The blazing sun had dawned hours before, already spreading its heat all around. Sleeping, my head had rested on the soft rail tracks. My stuff was scattered, such was my mind and the motivation of rising was nowhere to be found. Even the tent decided to work against me, holding tight to branches. Nothing to complain about on that front however, it being one of the easiest to fold. With a mood giving me a chance to fall in for Oscar the Grouch, I began to follow the endless, hot, boresome road out of the city. Hours of hiking and hitching, hitching and hiking passed without a single car slowing down. On foot I had now left the city and all the while hope had left me. That, until one man was willing to grace the brake with his foot and steer a mere meter to the right. Immediately, my lips arched in a smile and I leaped towards the car. A friendly man. Alas his destination was job-related and a mere city away. Twenty kilometers is as far as I went from the spot that I had given a resentful look as we departed.


Seated before a plate with a top-notch schnitzel and fries, a cup of tea to the right, I couldn’t help but think “This is not so bad after all..”. If only I knew. Two life stories later, the guy rushed out to reach his appointment. Relishing, I enjoyed my meal. Bite after bite, I let my tastebuds feel and savor every moment. Not something I took for granted. A meal that made the day slightly worse in memory to what was to come. I grabbed my backpack and moved outside, a belly satiated. Without lingering, the first attempts at hitching were made. Revulsion, contempt and gruffly replies I got. If I was lucky at least, when not being held for a ghost. Manacled to my spot, with highway surrounding me, I threw down my backpack and leaned against it waiting. Waiting for more cars to pass by this strip for gas or a refreshment. Not many did and when so, all the answers were the same. Hours crawled. Motivation and spirits lowered. My face reddened from the sun. The clock went round at least 7 times. Another decline from a trucker; “Sorry pal, we are with two.”. Dejected I slugged back, until the horn called my name. To my luck, the elder man would sleep in the back, emptying a free seat for me. The capital as aim, we took off.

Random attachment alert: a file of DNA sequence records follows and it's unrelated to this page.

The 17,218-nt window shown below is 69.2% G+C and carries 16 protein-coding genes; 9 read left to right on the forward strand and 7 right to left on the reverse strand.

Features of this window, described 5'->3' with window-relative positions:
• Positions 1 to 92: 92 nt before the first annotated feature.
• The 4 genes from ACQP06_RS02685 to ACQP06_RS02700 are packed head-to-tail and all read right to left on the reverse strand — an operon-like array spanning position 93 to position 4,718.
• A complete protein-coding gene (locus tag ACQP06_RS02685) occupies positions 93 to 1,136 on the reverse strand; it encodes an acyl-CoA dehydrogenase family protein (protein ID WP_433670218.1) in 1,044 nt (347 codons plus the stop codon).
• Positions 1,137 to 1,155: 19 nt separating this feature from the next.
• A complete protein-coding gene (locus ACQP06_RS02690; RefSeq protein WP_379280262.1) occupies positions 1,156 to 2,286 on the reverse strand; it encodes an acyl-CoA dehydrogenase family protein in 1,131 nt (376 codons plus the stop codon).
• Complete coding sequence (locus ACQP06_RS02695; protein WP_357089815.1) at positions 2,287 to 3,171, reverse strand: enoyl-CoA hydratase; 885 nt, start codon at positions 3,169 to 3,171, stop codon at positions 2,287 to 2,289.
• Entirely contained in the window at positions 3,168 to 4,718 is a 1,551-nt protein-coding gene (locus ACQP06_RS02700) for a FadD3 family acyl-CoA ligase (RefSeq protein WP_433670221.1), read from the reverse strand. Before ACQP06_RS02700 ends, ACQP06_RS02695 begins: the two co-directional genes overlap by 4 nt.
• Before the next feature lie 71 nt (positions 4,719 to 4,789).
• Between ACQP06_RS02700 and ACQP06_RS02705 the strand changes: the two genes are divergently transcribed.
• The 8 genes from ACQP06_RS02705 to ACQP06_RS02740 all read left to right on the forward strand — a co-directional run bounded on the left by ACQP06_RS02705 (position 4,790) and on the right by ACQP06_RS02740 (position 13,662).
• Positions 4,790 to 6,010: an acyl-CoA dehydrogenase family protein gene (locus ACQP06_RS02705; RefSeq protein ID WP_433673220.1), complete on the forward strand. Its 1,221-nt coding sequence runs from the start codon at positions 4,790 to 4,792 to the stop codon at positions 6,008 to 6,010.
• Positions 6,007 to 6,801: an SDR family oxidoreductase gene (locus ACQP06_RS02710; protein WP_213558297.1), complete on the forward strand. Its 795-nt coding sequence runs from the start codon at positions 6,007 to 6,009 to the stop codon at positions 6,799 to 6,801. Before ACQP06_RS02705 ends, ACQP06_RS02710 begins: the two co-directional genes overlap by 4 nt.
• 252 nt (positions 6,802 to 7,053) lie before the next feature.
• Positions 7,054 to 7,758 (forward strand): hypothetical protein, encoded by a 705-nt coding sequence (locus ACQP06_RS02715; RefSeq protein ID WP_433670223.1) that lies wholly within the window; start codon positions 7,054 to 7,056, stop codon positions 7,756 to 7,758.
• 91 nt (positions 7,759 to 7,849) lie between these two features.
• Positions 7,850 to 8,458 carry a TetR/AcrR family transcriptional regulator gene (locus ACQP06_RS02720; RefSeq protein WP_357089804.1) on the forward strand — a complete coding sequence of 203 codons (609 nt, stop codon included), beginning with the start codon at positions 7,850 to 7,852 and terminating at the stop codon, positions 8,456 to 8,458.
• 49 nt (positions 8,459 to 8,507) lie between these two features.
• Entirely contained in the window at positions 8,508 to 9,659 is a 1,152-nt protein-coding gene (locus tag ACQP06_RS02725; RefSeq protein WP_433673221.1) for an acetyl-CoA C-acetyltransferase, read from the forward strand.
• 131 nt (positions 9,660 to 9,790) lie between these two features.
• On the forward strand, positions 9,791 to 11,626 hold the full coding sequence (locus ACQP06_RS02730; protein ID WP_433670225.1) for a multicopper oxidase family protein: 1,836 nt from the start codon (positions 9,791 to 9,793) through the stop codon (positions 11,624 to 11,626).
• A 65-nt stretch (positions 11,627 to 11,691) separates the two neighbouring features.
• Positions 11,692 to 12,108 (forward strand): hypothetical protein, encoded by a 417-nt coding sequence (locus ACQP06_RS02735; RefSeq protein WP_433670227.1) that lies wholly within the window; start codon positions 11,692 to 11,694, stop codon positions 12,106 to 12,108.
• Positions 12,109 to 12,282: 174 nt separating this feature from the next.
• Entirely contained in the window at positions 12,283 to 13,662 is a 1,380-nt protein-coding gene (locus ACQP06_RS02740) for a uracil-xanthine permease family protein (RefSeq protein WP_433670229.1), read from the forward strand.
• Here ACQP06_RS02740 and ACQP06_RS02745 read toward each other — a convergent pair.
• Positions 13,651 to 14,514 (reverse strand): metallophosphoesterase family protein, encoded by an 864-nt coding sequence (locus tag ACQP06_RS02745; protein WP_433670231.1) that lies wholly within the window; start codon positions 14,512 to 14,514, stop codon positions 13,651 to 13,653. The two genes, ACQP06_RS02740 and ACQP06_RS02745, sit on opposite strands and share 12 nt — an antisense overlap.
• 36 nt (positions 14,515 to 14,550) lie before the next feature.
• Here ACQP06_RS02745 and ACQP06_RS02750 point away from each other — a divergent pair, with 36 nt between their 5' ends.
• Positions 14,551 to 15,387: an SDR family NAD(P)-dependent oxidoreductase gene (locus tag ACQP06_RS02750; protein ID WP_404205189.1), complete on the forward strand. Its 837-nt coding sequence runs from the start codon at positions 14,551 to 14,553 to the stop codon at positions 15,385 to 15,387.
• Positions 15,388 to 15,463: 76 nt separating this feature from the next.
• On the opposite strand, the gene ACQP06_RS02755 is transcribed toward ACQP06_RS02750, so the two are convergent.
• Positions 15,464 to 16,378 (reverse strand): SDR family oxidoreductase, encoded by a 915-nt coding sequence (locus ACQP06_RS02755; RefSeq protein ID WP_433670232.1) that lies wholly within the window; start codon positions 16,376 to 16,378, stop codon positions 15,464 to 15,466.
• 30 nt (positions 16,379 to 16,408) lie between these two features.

On the middle of an empty highway I was dropped off. Lost of directions I played frogger, heading to where my instinct guided me. Walking along the sidetrack of the road. I was nowhere and I was heading nowhere, yet I continued. Continuing towards the light that shone bright from the IKEA. All seemed fine, until the sidetrack ended. That meant I had to follow the steep hill down, hoping to find my way amongst these small villages. Step by step I moved down the slippery stones with an unpleasant foreseeing. My feeling was correct as gravity got the better of me and I tumbled down. Pants torn. Exhausted and thirsty I walked the last meters to find a field decent enough for my accommodation. Reaching my water bottles, both were empty. “Maybe tomorrow, from my new – temporarily – neighbours…” I sneaked into their garden to lessen my thirst with some fruits, but it was far from enough. Dry-mouthed I went into my tent. No need for sheeps to be counted, as when my eyelashes touched, I had been sound asleep